We are persuaded that the conservation of the life and health of Negro children is of the utmost importance to the community. We therefore, urge:
a. That day nurseries and kindergartens be established in local communities for the protection care and training of children of the Negro mothers who go out to work.
b. That free baby clinics be established, and that Government leaflets on child welfare be distributed to expectant mothers, thus teaching the proper care of themselves and their children.
c. That adequate play grounds and recreational facilities be established for negro children and young people.
Since good housing and proper sanitation are necessary for both physical and moral life, we recommend:
That a survey of housing and sanitary conditions be made in the Negro sections in each local community, followed by an appeal to the proper authorities for improvements when needed.
a. Since sacredness of personality is the basis for all civilization, we urge:
That every agency touching the child life of the nation shall strive to create mutual respect in the hearts of the children of different races.
b. We are convinced that the establishment of a single standard of morals for men and women, both black and white, is necessary for the life and safety of a nation. We, therefore, pledge ourselves to strive to secure respect and protection for womanhood everywhere, regardless of race or color.
c. Since provision for the education of Negro children is still inadequate, we recommend:
That surveys be made of the educational situation
in the local community in order that colored children may secure--
Since colored people frequently do not receive fair treatment on street cars, on railroads and in railway stations, and recognizing this as one of the chief causes of friction between the races, we urge:
That immediate steps be taken to provide for them adequate accommodations and courteous treatment at the bands of street car and railway officials.
a. As women we urge those who are charged with the administration of the law to prevent lynchings at any cost. We are persuaded that the proper determination on the part of the constituted officials, upheld by public sentiment, would result in the detection and prosecution of those guilty of this crime. Therefore, we pledge ourselves to endeavor to create a public sentiment which will uphold these officials in the execution of justice.
That our women everywhere raise their voices against all acts of violence to property and person, wherever and for whatever cause occurring.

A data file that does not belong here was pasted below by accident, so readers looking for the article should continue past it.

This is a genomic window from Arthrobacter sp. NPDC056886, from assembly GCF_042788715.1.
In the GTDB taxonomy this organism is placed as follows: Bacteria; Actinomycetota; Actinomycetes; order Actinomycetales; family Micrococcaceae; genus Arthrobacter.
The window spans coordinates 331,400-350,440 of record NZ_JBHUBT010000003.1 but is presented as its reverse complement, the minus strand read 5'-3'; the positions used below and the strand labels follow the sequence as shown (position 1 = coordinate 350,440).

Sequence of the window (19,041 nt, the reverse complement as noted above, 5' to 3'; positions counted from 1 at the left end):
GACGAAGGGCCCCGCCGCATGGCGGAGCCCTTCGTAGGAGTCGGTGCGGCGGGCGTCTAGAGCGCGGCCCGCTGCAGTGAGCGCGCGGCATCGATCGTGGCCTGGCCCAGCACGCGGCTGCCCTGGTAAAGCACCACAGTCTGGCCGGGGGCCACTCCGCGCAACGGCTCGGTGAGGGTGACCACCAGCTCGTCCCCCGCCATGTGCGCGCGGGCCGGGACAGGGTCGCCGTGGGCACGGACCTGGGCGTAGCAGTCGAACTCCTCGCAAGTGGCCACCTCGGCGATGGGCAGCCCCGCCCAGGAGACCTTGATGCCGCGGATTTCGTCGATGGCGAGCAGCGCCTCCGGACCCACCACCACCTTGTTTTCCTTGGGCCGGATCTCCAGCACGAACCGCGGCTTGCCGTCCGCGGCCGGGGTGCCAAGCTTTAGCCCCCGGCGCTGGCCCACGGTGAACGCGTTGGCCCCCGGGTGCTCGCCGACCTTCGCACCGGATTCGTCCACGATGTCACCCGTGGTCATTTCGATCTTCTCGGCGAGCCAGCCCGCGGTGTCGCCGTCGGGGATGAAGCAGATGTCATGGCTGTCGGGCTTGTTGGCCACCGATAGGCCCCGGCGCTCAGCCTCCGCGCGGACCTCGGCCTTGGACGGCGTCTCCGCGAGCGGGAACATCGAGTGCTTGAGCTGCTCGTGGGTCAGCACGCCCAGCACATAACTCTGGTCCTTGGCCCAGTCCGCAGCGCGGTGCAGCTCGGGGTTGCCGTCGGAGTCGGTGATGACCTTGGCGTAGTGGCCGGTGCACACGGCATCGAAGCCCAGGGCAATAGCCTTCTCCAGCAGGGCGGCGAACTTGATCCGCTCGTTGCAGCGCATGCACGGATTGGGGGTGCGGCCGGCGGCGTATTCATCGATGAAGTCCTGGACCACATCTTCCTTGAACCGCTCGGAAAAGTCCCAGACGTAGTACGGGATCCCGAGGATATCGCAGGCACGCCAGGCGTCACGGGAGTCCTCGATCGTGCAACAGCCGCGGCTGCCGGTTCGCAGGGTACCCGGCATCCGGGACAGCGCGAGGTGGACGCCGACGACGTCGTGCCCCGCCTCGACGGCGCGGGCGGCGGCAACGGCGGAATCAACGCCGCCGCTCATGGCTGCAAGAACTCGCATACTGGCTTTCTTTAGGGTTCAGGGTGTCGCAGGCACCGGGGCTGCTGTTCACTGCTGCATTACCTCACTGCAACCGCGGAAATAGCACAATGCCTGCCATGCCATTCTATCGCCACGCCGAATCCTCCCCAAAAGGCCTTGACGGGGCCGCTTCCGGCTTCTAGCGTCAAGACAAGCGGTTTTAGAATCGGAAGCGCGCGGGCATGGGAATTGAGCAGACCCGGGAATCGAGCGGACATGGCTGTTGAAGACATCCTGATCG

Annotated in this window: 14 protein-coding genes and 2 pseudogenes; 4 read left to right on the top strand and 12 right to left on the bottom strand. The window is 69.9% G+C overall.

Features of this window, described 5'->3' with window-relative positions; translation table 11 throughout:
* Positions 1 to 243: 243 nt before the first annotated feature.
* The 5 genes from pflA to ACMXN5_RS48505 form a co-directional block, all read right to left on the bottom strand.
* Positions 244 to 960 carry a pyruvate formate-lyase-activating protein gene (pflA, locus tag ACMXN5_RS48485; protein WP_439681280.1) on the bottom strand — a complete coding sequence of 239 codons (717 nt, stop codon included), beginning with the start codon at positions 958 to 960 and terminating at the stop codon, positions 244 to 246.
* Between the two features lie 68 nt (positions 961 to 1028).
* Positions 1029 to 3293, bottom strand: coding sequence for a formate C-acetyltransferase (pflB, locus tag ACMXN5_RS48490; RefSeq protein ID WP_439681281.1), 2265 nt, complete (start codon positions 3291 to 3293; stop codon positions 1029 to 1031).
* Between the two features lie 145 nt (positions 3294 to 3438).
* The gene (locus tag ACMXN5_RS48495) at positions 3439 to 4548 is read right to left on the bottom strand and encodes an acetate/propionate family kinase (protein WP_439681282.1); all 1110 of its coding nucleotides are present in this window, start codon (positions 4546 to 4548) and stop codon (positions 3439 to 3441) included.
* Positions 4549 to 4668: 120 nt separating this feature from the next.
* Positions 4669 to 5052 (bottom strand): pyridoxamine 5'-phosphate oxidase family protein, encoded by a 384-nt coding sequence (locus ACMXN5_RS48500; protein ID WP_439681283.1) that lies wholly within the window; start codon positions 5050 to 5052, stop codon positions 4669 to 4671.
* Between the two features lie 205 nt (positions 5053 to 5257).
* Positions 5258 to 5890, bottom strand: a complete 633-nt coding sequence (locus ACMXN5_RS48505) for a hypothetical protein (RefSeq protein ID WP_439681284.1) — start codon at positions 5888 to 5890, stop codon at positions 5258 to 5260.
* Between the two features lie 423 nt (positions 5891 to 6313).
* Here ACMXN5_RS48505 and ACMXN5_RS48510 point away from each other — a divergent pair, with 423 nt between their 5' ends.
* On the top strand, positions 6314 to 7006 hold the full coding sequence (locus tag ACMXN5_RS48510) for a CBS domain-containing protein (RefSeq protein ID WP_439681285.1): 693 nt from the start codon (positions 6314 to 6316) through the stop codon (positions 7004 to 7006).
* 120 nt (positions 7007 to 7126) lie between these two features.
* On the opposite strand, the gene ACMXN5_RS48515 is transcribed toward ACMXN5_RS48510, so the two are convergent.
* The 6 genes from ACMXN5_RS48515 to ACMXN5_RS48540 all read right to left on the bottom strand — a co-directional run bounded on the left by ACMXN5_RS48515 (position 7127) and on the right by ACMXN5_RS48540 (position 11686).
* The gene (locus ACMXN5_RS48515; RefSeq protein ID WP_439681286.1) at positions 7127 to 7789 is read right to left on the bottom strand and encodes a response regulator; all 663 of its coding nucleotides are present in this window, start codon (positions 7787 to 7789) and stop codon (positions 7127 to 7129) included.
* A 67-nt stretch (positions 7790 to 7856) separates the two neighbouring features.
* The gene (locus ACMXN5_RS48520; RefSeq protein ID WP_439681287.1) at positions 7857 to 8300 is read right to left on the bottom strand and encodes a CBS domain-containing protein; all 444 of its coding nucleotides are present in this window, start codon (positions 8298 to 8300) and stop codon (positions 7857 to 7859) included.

We further recommend:
That competent legal assistance be made available for colored people in the local communities in order to insure to them the protection of their rights in the courts.
Since the public press often gives undue prominence to the criminal element among the Negroes, and neglects the worthy and constructive efforts of law-abiding Negro citizens, we pledge ourselves to co-operate with the men's committees in endeavoring to correct this injustice and to create a fair attitude to Negroes and Negro news.
We express our appreciation and hearty approval of the work which is being done by the Commission on Inter-Racial Co-operation, and particularly their co-operation in making possible this conference. We express ourselves as ready to assume whatever form of responsibility
we as women should share in carrying out the general program of the Inter-Racial Commission.
Mrs. ARCHIBALD DAVIS, Chairman.
Mrs. T. W. BICKETT,
Miss BELLE H. BENNETT,
Mrs. ARCH TRAWICK,
Mrs. A. T. ROBERTSON,
Mrs. M. ASHBY JONES,
Mrs. H. L. SCHMELZ,
Mrs. THEODORE D. BRATTON.
An Inter-Racial Committee in every Christian organization of women can be a potent factor in the community in bringing about better understandings, relations and conditions. Therefore, in accordance with Item C, Section I, of the Findings Report, the Continuation Committee recommends[.]
That each general or national organization willing to co-operate in the work of the commission on Inter-Racial Co-operation, provide a plan for its constituency by which each local society or auxiliary may take part in the interracial program, both within the local organization and in co-operation with other agencies in the community.
To this end, the committee further recommends:
That such plans shall provide for an additional committee in the local society to be known as "The Inter-Racial Committee" (preferably three), who should he chosen because of their special fitness for the work. It should be the duty of this committee--
the community, and to have membership in Community Inter-Racial Committees when organized.
That there may be the closest affiliation between the work of the Commission on Inter-Racial Co-operation and the work of the women's organizations, the Continuation Committee recommends:
The following were present at the Woman's Inter-Racial Conference held at Memphis, Tenn., October 6-7, 1920:
"We are never going to progress until the women see this question face to face. That was the one thing I had almost despaired of until the Memphis meeting. I had hoped that we might make some little dent on this problem in this generation, and leave the conversion of the women to our children and our children's children. I think I had just as well be frank and say, I have learned again what I have often learned before, that I do not know the depth of a woman's heart."